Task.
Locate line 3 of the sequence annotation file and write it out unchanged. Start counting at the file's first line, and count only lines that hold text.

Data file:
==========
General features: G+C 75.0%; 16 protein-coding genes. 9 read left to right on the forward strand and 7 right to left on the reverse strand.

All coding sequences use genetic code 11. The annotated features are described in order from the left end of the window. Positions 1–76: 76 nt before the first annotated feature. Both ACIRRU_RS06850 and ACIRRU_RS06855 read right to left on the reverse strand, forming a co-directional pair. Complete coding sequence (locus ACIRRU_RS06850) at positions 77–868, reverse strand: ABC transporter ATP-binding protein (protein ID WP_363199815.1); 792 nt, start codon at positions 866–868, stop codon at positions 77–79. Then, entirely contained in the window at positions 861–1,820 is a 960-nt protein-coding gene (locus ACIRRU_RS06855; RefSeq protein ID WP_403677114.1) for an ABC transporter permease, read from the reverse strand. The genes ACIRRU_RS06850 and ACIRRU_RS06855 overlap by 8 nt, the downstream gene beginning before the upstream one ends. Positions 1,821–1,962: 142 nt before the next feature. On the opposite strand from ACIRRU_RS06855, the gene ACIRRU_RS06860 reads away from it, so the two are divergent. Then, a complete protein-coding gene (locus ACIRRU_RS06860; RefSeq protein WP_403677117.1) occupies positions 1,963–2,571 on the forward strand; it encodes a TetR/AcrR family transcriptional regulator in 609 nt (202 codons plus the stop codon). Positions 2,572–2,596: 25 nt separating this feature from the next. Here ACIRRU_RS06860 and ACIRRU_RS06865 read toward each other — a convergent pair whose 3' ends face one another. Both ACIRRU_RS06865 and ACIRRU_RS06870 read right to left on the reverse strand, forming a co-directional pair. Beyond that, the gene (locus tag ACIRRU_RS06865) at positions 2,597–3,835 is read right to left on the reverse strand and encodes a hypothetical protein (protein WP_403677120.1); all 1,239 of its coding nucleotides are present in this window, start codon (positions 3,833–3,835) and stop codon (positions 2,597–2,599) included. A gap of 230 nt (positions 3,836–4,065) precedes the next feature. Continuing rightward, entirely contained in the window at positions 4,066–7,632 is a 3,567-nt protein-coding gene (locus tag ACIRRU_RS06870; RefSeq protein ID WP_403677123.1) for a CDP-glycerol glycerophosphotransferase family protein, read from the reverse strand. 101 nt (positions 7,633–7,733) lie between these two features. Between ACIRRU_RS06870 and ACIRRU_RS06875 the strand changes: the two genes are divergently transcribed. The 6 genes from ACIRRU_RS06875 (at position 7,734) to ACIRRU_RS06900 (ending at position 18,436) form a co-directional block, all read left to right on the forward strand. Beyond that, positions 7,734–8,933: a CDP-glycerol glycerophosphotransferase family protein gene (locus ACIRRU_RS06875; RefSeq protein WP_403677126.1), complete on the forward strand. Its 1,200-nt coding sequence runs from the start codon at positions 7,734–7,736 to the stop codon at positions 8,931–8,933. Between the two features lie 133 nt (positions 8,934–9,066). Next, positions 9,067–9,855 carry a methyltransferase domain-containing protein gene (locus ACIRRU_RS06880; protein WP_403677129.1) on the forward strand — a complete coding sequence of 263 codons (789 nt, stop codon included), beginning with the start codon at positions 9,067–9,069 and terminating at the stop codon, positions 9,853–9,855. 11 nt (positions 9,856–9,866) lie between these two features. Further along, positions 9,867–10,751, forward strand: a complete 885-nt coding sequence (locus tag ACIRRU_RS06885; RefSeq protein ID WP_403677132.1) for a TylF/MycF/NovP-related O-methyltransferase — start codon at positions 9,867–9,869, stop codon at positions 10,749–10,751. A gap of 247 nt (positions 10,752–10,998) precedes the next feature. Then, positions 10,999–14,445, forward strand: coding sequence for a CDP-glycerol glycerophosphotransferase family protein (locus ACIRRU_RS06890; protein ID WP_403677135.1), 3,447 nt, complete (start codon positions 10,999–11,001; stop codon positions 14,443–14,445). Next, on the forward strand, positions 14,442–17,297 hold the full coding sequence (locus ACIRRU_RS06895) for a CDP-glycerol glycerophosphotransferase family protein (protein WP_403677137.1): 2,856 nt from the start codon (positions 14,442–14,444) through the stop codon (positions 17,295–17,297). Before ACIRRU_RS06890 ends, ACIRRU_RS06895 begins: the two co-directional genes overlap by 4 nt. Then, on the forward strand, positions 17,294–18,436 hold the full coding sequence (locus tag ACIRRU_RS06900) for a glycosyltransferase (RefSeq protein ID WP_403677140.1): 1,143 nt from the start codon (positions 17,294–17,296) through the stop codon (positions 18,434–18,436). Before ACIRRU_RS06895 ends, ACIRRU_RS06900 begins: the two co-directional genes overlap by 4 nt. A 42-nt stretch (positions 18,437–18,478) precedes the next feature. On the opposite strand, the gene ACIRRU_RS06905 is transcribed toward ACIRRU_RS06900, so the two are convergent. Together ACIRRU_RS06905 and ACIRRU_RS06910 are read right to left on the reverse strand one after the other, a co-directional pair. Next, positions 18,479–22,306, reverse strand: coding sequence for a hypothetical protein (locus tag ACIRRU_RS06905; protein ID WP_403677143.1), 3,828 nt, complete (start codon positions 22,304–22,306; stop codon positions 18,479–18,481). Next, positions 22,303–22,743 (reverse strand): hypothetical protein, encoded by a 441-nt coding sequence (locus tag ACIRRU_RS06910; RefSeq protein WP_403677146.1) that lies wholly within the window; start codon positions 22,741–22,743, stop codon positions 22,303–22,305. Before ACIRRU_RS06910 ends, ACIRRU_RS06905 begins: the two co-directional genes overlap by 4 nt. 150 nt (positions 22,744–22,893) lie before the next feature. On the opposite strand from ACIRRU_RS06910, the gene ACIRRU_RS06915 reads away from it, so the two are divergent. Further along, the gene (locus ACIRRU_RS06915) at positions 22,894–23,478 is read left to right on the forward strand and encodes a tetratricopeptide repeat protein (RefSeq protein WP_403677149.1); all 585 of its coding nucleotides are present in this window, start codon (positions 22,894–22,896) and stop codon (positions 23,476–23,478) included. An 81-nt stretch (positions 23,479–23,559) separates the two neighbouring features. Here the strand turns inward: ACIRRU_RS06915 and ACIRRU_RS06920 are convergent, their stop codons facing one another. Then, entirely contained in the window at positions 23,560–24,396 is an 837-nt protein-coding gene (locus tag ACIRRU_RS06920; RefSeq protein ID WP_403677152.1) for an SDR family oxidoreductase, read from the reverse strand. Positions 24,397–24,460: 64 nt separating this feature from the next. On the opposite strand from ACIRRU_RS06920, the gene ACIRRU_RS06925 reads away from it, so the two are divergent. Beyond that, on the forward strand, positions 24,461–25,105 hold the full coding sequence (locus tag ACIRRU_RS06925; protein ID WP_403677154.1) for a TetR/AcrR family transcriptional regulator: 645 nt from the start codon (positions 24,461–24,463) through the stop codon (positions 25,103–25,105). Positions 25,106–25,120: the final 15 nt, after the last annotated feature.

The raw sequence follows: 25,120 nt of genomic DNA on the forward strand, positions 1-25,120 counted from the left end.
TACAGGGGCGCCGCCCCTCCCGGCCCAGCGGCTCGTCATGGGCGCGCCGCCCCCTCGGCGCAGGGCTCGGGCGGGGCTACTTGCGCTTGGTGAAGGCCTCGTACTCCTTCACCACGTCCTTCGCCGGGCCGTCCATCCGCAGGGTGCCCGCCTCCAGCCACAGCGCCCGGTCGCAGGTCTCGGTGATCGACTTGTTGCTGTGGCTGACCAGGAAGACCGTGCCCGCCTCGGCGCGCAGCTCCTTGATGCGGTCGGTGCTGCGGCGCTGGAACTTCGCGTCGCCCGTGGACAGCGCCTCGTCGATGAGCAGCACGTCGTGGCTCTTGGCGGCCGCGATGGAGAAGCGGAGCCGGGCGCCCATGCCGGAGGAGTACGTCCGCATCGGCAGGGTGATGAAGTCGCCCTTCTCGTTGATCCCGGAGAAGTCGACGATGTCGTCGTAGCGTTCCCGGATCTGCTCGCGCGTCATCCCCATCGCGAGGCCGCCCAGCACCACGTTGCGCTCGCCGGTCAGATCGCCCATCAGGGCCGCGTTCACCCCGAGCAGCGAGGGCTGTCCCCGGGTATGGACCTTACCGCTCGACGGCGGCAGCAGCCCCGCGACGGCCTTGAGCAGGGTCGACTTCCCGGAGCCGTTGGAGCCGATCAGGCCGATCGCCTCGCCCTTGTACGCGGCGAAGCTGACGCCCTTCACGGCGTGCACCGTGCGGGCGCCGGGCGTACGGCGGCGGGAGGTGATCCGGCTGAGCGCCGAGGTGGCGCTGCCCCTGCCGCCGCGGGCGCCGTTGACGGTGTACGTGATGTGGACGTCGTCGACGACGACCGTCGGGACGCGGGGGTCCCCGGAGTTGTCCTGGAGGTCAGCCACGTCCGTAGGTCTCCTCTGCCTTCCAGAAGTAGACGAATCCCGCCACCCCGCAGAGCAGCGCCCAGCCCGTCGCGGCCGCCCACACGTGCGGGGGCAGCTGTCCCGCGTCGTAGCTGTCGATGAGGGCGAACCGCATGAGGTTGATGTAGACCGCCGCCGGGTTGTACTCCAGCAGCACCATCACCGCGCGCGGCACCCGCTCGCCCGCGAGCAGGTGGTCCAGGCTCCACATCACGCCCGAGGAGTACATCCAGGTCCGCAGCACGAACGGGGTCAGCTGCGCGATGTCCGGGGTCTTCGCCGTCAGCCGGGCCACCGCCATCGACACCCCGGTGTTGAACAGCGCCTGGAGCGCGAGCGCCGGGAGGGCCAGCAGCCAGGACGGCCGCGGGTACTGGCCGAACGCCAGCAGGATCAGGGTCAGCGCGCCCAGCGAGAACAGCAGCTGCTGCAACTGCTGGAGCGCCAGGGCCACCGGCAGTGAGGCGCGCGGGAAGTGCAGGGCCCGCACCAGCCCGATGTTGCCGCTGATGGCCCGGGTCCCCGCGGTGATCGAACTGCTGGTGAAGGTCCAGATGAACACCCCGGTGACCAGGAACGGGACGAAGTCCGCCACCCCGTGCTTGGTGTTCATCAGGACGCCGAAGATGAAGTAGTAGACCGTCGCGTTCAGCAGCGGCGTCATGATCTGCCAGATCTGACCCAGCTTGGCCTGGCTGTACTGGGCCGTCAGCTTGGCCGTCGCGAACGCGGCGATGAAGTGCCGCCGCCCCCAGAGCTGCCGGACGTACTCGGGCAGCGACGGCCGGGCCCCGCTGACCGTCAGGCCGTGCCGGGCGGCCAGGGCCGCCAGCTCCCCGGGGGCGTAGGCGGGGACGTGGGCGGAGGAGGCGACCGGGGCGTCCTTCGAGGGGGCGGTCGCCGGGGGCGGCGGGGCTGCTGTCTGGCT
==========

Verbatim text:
The raw sequence follows: 25,120 nt of genomic DNA on the forward strand, positions 1-25,120 counted from the left end.